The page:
and l'enns3'lvania crossing anil the pins
pulled from every car, stalling the train.
The Strike V ill Spread.
It was something over an hour before
the train could be moved into the yards.
The roads which will probably be tied up
next are the New York Central and West
Shore. The strike on the Erie aud Lehigh
Valley liues has extended to Aiiverly aud
Sayre on the Lehigh, and freight traffic on
that line is at a standstill. A train of beef
stands on an Erie siding there, the switch
men refusing to allow it to be switched to
the Ixhigh tracks to proceed to its destination.
work from dawu till dark. The free
miners demanded that they be put on full
time or that they be allowed to work the
same hours as the convicts. This was
Swear to Kill the Militia.
As soon as the couvicts were started the
telegraph wires were cut aud a guard
placed over everything to prevent
carrying the news down the mountain.
The miners do not seem afraid of the
troops and appear to think themselves
numerous enough to resist anything that
can be sent agaiust them. All over me
PATCHING UP A COMPROMISE.
Seems What the Iron Hall Litigants Are
Indianapolis, Aug. 14. The investi-
gation of the affairs of the Order of the (
iron nan stopped suuaemy in judge lay
lor's ccurt Saturday. It was expected
that Supreme Justice Somerby would re
sume the stand, hut when court convened
the attorneys on both sides went into pri
vate consultation, remaining closeted for
an hour. Then J. W. Sayre, supreme ad
juster of the order, was put on the stand. He
testified that he bad been appointed to bis
coal region in this state the militia has J office by Somerby, with the written under-
come to be as a red rag in the face of a
mad bull. The miners swear to exter
Think They Have the Fight Won.
The miners at Tracy City passed a quiet
day Sunday. They are confident that con- ,
vict labor will never be re-established i
there and will probably resist any attempt .
to take the convicts back. Despite the
general confidence the more conservative
ones are apprehensive of the abandonment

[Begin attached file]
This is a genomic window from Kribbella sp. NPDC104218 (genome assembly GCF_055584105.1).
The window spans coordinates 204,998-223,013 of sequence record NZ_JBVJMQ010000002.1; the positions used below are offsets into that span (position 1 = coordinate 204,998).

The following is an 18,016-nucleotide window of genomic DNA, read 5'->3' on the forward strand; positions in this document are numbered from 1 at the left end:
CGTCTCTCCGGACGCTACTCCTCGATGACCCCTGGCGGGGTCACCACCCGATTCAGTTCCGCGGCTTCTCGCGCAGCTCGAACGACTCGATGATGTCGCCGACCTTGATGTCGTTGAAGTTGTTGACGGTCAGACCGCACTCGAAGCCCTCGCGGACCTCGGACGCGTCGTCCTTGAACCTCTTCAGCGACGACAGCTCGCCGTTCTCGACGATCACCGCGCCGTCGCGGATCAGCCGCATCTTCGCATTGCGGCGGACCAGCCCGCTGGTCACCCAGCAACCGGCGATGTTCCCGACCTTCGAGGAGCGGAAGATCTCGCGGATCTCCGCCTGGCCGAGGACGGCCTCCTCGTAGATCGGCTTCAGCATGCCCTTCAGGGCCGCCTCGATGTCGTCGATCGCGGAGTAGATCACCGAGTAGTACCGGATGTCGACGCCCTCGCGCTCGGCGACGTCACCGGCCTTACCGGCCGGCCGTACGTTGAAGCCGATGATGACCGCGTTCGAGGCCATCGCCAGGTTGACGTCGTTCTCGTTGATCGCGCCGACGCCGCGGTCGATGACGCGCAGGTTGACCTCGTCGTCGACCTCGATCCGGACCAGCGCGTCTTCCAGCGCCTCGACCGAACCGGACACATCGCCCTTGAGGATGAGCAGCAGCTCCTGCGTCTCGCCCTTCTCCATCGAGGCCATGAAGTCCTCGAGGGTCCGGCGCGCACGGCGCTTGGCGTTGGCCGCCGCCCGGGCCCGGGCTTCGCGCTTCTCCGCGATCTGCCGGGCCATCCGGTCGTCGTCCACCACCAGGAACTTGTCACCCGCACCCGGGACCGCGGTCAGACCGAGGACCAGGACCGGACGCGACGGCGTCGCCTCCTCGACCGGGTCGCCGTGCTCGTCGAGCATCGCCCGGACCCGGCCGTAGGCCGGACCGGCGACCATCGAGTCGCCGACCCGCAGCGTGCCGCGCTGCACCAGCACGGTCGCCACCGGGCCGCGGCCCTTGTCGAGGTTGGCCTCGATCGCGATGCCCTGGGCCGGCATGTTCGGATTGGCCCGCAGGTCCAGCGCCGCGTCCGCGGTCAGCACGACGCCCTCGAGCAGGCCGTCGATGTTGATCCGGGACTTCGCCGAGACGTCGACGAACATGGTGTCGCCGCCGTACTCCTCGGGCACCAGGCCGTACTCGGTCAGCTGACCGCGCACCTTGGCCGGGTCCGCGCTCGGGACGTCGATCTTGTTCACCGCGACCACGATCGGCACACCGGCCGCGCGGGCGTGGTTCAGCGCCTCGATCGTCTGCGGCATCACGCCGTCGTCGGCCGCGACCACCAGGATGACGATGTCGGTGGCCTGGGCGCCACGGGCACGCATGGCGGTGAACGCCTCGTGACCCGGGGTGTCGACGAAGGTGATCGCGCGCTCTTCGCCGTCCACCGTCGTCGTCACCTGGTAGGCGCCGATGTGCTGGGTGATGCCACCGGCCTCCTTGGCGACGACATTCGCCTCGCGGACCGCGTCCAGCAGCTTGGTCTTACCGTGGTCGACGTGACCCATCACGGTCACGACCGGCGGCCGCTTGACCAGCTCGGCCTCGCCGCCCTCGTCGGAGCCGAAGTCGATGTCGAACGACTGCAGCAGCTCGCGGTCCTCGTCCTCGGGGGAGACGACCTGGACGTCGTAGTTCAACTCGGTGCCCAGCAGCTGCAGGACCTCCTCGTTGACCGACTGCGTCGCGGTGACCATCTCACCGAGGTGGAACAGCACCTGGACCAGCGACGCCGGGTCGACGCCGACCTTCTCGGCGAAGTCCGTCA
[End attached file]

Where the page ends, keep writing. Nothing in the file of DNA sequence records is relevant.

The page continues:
of the mines there altogether, which event
would prove a terrible calamity, as uie j stump fci October and urge New Yorkers
entire town is dependent on the mines for i to vote for Cleveland.
support. 1 he telegraph lines nave ueen
repaired and inspection of trains has !eeii
abandoned. The men are well supplied i
with arms aud ammunition. I
The Oovernor Somewhat Kmphntie. j
A telegram from Nashville states that
Governor Buchanan has been notified, and I
the adjutant general left immediately fori
stan ding that he was to support Somerby
iu everything he did "for the good of the
order." He stated that he had not been
confirmed by the trustees until Friday.
The plaintiff's attorneys stated that they
desired a continuance until Wednesday to
prepare some figures for submission to the
court which could not be prepared until
then. The request was granted.
Senator Hill, so it is said, will take the
the scene. He has arranged for 200
Gladstone's recent victory makes him
premier ot England for the fourth time,
which breaks the record.
A tin plant has leen contracted for at
Youugstown, O., with a capacity of more
than 2,500 boxes of tin plate per day.
A campaign novelty designed at Chi-
cago'is a mask which either gives the
militia to meet him at Cowan. The other
soldiers at Coal Creek have been ordered
to the scene. The scheme of the miners
was to draw t he soldiers away from Coa!(
Creek and then release the couvicts there.
Governor Buchanan says he h is enough of j
"this d d foolishness" and is going to
put a check to it for all time. Buchanan .
lias backbone anil will fight the miners, it j
is confidently believed. Only the most j
meager communication can be had. It is
probable a ireueral order will be issued to
the state militia to assem
THE STRUGGLE AT
Statement by Labor Leaders and Love
joy That Diiler Widely.
PlTTHl"li, Aug. 13. Saturday a state
ment to the American public was issued,
signed by the Federation executive com
mittee, the Homestead advisory commit-
. ... .i . . . 1 ,1,.! ii..i!..n Htof a.1 ..cu.ti.in llm
. -v,...,. ........ u ... - -W j
leading signers being Gompers, v eiue